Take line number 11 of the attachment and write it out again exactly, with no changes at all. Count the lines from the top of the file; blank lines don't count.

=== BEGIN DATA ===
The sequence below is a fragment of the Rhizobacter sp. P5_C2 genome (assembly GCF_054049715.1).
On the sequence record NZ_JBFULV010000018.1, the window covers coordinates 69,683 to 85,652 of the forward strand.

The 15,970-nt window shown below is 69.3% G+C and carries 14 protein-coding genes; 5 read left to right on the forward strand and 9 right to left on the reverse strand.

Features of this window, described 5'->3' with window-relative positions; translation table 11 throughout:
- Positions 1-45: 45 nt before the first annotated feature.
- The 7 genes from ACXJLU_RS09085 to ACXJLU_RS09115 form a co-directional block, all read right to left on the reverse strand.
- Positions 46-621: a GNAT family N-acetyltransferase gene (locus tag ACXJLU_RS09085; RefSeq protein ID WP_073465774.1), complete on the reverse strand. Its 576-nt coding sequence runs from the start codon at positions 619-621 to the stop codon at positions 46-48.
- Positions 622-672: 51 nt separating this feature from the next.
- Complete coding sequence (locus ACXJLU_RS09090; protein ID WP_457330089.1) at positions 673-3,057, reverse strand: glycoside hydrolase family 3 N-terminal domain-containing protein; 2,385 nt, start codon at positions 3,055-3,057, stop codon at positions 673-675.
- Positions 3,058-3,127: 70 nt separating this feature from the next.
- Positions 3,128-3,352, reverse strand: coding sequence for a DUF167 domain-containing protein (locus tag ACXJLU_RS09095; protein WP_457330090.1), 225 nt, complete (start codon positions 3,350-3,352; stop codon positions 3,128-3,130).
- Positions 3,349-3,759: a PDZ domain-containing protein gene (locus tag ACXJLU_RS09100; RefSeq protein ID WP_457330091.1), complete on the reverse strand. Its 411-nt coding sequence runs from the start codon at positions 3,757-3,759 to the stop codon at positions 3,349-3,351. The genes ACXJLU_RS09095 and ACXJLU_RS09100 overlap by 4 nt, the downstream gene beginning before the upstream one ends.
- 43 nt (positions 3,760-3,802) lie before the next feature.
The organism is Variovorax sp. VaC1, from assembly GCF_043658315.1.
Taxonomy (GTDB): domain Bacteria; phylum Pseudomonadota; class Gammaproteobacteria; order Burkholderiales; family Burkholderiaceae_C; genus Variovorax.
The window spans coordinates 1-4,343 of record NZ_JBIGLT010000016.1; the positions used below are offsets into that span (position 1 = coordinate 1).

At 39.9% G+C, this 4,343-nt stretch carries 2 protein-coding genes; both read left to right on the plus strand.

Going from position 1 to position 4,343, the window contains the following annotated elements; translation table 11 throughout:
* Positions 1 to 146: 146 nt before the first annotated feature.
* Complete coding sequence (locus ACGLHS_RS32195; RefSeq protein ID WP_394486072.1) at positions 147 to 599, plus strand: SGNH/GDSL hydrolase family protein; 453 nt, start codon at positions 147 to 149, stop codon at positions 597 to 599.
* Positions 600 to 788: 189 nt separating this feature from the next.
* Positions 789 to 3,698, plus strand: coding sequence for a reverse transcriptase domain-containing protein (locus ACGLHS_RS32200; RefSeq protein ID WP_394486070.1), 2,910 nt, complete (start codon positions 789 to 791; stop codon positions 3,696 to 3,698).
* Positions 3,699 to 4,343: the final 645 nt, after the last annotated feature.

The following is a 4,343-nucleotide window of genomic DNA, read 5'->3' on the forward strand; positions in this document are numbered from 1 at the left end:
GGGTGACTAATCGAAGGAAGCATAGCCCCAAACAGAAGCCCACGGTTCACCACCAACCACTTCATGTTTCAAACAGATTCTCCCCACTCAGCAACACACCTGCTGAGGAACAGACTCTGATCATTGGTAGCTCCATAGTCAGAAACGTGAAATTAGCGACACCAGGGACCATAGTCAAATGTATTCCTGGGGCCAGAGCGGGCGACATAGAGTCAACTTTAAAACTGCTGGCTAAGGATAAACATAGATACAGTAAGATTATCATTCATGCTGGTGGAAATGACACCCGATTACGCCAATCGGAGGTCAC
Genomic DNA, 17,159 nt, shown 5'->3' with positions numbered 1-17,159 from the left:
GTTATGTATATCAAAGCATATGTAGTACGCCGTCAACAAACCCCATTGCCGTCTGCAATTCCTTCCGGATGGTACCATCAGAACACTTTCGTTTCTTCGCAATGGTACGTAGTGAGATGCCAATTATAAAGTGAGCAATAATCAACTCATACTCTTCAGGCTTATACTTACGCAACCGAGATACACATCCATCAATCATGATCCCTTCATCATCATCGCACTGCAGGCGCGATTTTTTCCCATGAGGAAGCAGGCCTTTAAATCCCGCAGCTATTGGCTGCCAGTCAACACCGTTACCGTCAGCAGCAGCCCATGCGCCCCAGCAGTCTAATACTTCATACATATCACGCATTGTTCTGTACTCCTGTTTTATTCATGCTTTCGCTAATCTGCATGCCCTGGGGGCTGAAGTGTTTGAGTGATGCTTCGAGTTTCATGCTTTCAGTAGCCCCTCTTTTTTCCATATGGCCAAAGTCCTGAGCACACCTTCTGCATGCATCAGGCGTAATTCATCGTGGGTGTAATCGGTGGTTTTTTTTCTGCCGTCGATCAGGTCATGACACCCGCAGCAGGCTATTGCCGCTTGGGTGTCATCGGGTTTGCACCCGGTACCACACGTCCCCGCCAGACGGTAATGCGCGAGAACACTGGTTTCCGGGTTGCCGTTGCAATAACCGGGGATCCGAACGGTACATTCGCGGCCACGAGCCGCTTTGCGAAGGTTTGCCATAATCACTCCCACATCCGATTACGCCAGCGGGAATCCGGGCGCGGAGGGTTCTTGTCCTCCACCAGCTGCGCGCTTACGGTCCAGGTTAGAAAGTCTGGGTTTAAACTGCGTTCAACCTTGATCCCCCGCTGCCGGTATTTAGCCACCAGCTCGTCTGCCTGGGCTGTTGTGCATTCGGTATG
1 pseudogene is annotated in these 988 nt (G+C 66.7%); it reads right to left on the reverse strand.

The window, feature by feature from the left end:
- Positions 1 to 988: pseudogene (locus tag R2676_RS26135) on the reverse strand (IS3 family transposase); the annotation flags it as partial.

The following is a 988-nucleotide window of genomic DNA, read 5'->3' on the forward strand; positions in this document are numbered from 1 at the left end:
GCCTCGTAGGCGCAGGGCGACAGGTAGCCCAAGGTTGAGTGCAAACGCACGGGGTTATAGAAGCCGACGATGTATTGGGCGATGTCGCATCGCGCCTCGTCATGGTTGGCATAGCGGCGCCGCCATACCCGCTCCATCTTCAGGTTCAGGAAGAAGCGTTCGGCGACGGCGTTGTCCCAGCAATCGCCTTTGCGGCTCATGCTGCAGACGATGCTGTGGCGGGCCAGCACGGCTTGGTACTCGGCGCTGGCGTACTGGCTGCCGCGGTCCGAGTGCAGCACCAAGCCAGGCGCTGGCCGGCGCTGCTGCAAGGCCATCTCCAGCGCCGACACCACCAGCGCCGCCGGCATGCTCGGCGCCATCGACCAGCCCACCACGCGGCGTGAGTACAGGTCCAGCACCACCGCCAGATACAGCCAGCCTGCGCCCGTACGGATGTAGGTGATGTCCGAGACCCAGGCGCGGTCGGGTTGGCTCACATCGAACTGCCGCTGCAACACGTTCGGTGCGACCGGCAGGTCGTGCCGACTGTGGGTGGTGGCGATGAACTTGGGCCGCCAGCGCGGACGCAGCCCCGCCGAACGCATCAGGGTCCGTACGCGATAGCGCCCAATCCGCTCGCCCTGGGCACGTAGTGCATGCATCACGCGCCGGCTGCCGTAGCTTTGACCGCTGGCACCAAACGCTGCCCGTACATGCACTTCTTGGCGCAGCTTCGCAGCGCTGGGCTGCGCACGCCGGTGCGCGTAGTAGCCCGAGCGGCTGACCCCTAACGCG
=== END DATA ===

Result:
- Positions 3,128-3,352, reverse strand: coding sequence for a DUF167 domain-containing protein (locus tag ACXJLU_RS09095; protein WP_457330090.1), 225 nt, complete (start codon positions 3,350-3,352; stop codon positions 3,128-3,130).